# $2ix^4 − 10x^3 + (4 − 2i)x + 8 + 6i$ irreducible in $\mathbb Z[i][x]$ and in $\mathbb Q[i][x]$

abstract-algebrairreducible-polynomialspolynomials

I am revising for exams and have got stuck on the question in my revision,

Decide if $$2ix^4 − 10x^3 + (4 − 2i)x + 8 + 6i$$ is irreducible in $$\mathbb Z[i][x]$$ and in $$\mathbb Q[i][x]$$ and justify your claim.

Usually, I would check if the polynomial was primitive, show by Eisenstein it is irreducible in $$\mathbb Z[i][x]$$ and then use Gauss to show it is also irreducible in $$\mathbb Q[i][x]$$ but I don't think this is primitive and 2 can also be factored out.

Does this mean it isn't irreducible in either? Surely not if the question is worth 12 marks?

#### Best Answer

Over $$\Bbb{Z}[i]$$ do whatever your book says about non-unit constant factors (i.e. non-primitive polynomials). I'm used to the convention that irreducibility in $$\Bbb{Z}[i][x]$$ means not a product of lower degree polynomials, but other knowledgeable commenters disagree.

Anyway, the familiar techniques from $$\Bbb{Z}[x]$$ have their analogues in $$\Bbb{Z}[i][x]$$ as $$\Bbb{Z}[i]$$ is a UFD.

After cancelling the factor $$2i$$ you are left with the monic (hence primitive) polynomial $$f(x)=x^4+5ix^3+(-1-2i)x+3-4i.$$ Eisenstein's criterion does not work, but we can reduce modulo a prime, and see what we learn. Let's try the other prime factor $$p=2+i$$ of $$5$$. We have $$\Bbb{Z}[i]/\langle p\rangle\simeq\Bbb{Z}_5$$ and $$i\equiv3\pmod p.$$

Reduction modulo $$p$$ gives thus $$\overline{f}(x)=x^4-2x+1\in\Bbb{Z}_5[x].$$ We see that $$\overline{f}(1)=0$$, so it has a factor $$x-1$$. Division leaves us with $$\overline{f}(x)=(x-1)(x^3+x^2+x-1).\tag{1}$$ It is quick to check that the cubic factor has no zeros in $$\Bbb{Z}_5$$. So, by virtue of being cubic, it is irreducible over $$\Bbb{Z}_5$$.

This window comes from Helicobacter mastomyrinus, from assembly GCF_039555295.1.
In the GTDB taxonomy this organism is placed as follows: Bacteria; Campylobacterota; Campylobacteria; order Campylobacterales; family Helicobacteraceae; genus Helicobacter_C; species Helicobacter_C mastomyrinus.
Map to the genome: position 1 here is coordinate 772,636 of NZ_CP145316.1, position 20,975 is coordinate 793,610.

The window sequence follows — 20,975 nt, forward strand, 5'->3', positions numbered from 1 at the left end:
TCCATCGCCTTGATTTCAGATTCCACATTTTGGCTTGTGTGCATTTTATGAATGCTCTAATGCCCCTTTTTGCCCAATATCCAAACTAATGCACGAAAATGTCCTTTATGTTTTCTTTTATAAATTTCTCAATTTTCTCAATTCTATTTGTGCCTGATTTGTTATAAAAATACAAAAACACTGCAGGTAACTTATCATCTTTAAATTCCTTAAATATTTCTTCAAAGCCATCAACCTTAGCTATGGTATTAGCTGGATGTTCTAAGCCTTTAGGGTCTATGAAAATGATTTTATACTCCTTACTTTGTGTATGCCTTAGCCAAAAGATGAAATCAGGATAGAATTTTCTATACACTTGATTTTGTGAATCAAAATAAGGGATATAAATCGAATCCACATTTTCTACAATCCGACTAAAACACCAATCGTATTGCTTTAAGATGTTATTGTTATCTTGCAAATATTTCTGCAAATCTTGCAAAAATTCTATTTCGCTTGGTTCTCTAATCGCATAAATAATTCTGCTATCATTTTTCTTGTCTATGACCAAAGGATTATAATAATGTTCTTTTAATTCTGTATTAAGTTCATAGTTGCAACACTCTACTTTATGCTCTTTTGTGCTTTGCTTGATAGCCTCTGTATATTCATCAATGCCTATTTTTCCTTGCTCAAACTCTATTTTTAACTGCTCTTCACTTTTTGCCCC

For us this has the important corollary that the only way $$f(x)$$ can factor over $$\Bbb{Z}[i]$$ is as a product of a linear and a cubic factor. In other words, unless $$f(x)$$ has a zero in $$\Bbb{Q}(i)$$, it is irreducible. The analogue of the rational root theorem then kicks in. That putative root, call it $$\alpha$$, must actually be an element of $$\Bbb{Z}[i]$$, and also a factor of $$3-4i=i(2-i)^2$$. In other words $$\alpha=i^a(2-i)^b$$ with $$a\in\{0,1,2,3\}$$, $$b\in\{0,1,2\}$$. Furthermore, equation $$(1)$$ implies that $$\alpha\equiv1\pmod p$$. As $$1\equiv i^a(2-i)^b\equiv3^a(2-3)^b=3^a(-1)^b\pmod p$$ we can deduce that $$a$$ must be even and the parity of $$b$$ is determined. The list of candidates is thus

• $$\alpha=1$$, $$\alpha=(2-i)^2$$ (when $$a=0$$), and
• $$\alpha=-(2-i)$$ (when $$a=2$$)

(see professor Lubin's answer for an explanation as to why only the last candidate is actually viable). It is easy to check that none of those three candidates is a zero of $$f$$. Hence $$f$$ is irreducible in $$\Bbb{Z}[i][x]$$ and, by Gauss' Lemma and friends, also in $$\Bbb{Q}(i)[x]$$.